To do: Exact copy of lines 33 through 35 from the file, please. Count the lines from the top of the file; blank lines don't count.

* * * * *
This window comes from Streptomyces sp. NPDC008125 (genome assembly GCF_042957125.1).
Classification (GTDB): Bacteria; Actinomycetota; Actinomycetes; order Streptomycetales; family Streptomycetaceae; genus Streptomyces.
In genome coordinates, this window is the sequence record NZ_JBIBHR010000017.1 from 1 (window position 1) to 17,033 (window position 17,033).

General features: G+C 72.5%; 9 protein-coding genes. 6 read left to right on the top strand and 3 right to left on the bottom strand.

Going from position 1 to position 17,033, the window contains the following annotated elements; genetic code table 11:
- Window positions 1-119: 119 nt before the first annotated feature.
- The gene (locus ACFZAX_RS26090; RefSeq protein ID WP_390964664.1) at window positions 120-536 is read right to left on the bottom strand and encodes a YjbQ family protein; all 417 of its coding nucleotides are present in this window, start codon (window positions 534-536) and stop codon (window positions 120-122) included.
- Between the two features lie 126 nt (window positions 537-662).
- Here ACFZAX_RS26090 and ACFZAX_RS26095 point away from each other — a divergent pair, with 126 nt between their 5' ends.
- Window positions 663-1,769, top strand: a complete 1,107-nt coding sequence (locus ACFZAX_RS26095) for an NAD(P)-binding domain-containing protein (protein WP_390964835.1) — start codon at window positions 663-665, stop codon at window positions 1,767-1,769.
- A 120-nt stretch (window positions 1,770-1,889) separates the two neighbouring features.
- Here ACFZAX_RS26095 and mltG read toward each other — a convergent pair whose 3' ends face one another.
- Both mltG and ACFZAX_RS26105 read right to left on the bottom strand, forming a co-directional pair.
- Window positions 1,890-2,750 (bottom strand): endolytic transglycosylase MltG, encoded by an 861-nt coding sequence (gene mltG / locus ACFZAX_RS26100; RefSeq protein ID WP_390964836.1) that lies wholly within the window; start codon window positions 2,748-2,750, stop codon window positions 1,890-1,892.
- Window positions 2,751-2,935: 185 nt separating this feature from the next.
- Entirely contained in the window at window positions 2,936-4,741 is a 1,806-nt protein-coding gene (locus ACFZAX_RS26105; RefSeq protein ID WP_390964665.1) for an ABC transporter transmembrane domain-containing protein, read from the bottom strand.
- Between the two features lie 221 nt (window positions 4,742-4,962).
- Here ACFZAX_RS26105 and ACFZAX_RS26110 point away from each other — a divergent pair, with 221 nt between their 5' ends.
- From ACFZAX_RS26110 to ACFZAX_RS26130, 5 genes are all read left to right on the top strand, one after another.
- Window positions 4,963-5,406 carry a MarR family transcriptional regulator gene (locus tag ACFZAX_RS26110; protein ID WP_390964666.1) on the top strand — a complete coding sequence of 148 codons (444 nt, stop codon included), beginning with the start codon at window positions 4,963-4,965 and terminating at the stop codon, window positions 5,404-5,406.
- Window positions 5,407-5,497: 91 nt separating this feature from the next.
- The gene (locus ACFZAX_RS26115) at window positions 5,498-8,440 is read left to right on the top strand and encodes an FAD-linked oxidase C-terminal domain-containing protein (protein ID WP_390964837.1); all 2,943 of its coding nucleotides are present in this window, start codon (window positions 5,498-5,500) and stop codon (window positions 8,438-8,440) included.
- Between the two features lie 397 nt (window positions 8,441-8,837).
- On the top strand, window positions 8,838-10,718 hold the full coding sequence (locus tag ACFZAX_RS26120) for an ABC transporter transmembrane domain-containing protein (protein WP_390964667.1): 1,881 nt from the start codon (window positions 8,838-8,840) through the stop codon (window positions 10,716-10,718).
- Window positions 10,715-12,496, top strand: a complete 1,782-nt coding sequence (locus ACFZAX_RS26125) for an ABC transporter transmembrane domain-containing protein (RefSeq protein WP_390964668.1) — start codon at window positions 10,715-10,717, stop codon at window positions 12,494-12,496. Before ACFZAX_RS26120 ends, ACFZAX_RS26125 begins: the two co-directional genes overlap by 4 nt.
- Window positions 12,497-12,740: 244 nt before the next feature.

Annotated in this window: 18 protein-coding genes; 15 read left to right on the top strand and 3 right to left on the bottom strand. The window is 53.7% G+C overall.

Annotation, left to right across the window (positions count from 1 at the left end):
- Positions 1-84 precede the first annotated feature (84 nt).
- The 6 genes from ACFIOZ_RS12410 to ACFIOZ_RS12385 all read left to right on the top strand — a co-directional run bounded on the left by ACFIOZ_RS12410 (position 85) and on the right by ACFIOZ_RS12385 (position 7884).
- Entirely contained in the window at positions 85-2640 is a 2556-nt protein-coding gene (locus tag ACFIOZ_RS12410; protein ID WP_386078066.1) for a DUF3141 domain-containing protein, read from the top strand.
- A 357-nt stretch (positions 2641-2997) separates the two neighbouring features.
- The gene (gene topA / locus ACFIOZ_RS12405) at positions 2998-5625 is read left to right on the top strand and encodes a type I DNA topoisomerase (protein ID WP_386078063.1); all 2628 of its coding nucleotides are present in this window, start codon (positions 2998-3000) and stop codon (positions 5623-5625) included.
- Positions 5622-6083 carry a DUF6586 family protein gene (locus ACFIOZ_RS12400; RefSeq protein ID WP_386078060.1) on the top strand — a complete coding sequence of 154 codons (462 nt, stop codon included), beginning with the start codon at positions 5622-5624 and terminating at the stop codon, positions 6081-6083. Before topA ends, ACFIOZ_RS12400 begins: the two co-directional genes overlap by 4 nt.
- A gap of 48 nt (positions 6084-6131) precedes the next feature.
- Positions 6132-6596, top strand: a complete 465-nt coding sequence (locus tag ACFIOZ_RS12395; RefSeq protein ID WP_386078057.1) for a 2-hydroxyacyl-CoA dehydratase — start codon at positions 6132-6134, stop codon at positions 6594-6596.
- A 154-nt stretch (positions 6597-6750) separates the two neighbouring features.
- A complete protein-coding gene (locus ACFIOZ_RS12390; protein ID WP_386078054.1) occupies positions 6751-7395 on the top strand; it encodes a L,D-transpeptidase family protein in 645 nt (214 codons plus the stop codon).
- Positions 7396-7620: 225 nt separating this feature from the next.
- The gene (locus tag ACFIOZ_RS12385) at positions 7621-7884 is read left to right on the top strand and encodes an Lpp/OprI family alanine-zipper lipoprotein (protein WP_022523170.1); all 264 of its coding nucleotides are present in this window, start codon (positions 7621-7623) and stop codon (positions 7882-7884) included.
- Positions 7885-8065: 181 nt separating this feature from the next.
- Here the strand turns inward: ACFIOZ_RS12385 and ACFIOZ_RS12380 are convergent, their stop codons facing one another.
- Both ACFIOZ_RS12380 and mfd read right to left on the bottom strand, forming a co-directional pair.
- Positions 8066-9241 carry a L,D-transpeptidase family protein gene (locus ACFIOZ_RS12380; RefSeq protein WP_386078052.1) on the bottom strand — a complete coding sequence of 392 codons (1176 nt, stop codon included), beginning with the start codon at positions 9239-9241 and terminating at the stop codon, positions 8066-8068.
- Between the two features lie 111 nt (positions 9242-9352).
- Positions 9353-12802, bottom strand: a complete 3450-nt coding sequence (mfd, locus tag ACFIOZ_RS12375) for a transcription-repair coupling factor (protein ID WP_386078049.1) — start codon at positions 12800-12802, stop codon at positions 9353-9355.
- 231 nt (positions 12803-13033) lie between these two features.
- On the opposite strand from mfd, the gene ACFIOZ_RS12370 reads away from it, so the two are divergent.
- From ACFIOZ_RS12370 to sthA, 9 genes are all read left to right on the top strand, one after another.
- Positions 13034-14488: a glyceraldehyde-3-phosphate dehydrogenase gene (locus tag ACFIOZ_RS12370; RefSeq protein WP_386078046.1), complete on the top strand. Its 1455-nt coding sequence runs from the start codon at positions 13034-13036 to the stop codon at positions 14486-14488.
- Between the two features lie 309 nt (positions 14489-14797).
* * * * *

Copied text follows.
- The gene (gene topA / locus ACFIOZ_RS12405) at positions 2998-5625 is read left to right on the top strand and encodes a type I DNA topoisomerase (protein ID WP_386078063.1); all 2628 of its coding nucleotides are present in this window, start codon (positions 2998-3000) and stop codon (positions 5623-5625) included.
- Positions 5622-6083 carry a DUF6586 family protein gene (locus ACFIOZ_RS12400; RefSeq protein ID WP_386078060.1) on the top strand — a complete coding sequence of 154 codons (462 nt, stop codon included), beginning with the start codon at positions 5622-5624 and terminating at the stop codon, positions 6081-6083. Before topA ends, ACFIOZ_RS12400 begins: the two co-directional genes overlap by 4 nt.
- A gap of 48 nt (positions 6084-6131) precedes the next feature.